Sign up ×
Stack Overflow is a question and answer site for professional and enthusiast programmers. It's 100% free.

I'd like to know which implementation of the remove method is better:

public void remove(T t) {

public void remove(PK pk) {
   entityManager.remove(entityManager.getReference(entityType, pk));

I've read quite a lot of articles about this and in almost every one of them it's similar to the first approach, which appears to me quite needless since it can be done without the need to retrieve the whole entity from the database (if it's not present in the persistence context) and then remove it. Is there something I am missing and the first approach is really better ?

share|improve this question
Why don't you call entityManager.remove(t) ? – stacker Nov 12 '11 at 19:10
@stacker: I want this method to remove both managed and detached entities. – VaclavDedik Nov 12 '11 at 19:43

1 Answer 1

You could check whether the entity is managed by invoking

boolean isManaged = entityManager.contains( t );

If true simply call


otherwise your second approach seems better since merging could cause more db activity due to eager loading (if configured). The javadoc on getReference says "Get an instance, whose state may be lazily fetched. If the requested instance does not exist in the database, throws EntityNotFoundException when the instance state is first accessed. (The persistence provider runtime is permitted to throw EntityNotFoundException when getReference(java.lang.Class, java.lang.Object) is called.) The application should not expect that the instance state will be available upon detachment, unless it was accessed by the application while the entity manager was open."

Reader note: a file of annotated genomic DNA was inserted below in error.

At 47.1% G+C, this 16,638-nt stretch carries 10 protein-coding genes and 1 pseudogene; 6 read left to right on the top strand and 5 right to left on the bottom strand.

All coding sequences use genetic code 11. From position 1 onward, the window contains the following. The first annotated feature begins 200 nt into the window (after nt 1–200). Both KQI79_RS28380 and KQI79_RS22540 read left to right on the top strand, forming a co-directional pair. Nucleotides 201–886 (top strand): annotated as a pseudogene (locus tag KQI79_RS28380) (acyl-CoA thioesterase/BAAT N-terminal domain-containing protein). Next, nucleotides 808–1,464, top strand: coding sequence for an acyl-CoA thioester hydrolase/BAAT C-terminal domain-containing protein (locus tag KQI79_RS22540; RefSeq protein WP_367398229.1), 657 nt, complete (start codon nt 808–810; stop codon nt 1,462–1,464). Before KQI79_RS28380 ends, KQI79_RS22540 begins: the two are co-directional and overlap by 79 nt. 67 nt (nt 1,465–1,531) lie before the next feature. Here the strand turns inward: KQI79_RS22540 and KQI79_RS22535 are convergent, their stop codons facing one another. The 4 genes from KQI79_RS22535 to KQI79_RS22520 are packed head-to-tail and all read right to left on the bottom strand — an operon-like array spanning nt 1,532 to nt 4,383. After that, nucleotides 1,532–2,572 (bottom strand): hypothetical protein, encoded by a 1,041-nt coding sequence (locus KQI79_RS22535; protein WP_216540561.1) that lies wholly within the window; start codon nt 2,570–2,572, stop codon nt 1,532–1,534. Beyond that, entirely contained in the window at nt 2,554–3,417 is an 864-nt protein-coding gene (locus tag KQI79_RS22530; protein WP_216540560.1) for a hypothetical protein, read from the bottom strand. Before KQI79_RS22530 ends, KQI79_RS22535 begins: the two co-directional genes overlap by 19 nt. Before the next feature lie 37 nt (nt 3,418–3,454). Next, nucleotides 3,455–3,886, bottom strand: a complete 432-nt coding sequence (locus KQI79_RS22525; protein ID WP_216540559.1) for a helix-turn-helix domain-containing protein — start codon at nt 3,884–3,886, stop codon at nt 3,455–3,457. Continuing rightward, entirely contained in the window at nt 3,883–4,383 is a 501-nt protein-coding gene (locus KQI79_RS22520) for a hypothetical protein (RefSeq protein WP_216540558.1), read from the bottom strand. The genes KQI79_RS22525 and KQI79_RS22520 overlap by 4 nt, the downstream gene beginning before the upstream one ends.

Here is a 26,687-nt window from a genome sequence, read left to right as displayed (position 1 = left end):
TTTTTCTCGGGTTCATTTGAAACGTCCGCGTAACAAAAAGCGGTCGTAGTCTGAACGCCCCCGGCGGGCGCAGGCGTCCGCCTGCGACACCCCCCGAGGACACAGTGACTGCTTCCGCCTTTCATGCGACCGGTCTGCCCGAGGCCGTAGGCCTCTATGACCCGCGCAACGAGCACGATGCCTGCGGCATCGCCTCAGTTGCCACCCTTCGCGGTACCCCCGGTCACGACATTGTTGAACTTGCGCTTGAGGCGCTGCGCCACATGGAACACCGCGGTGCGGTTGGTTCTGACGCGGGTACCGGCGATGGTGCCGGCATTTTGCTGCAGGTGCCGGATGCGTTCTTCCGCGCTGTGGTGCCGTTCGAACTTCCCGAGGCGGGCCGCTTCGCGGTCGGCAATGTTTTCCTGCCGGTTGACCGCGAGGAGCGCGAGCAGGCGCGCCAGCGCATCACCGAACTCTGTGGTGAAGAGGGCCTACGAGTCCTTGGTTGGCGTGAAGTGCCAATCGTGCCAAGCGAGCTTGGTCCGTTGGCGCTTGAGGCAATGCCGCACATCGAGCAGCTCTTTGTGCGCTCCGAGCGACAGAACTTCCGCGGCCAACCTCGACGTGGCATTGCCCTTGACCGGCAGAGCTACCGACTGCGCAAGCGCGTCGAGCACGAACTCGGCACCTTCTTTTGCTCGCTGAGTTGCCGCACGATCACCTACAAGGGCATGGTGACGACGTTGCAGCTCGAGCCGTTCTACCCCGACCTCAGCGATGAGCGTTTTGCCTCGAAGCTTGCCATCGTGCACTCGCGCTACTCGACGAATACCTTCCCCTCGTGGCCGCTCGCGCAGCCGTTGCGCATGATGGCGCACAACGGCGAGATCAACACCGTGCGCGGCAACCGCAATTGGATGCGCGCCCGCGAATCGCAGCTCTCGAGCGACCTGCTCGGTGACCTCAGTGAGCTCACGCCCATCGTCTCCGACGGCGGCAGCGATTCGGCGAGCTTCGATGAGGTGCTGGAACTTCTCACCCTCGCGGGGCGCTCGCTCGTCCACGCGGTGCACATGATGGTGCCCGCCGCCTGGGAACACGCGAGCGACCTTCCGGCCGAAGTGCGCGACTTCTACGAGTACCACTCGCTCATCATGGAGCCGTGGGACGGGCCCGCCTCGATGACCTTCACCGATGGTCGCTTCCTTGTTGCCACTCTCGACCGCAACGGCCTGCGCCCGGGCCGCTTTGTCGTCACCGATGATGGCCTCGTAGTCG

In short the entity has to be managed therfore, I would suggest:

em.remove(em.contains(r) ? r : em.merge(r));
share|improve this answer
This solution seems good, however, I'd be interested to know has anyone done any measuring if executing a JPQL/HQL-query along the lines of "DELETE FROM Entity e WHERE" would be faster than calling merge and then remove, when the entity is not contained in the manager? Does the overhead of building a query outweight not needing to fetch the entity? – esaj Nov 12 '11 at 20:00
It seems unnecessary to me, if the entity is present in the persistence context, invoking em.merge(r) returns the reference to the managed entity. That's not what this question is about. What bothers me is when the entity is not present in the persistence context.. because then the merge method must retrieve the entity from the database, which in this case seems to me unnecessary since I only need to remove a row from the database. – VaclavDedik Nov 12 '11 at 20:00

Your Answer


By posting your answer, you agree to the privacy policy and terms of service.

Not the answer you're looking for? Browse other questions tagged or ask your own question.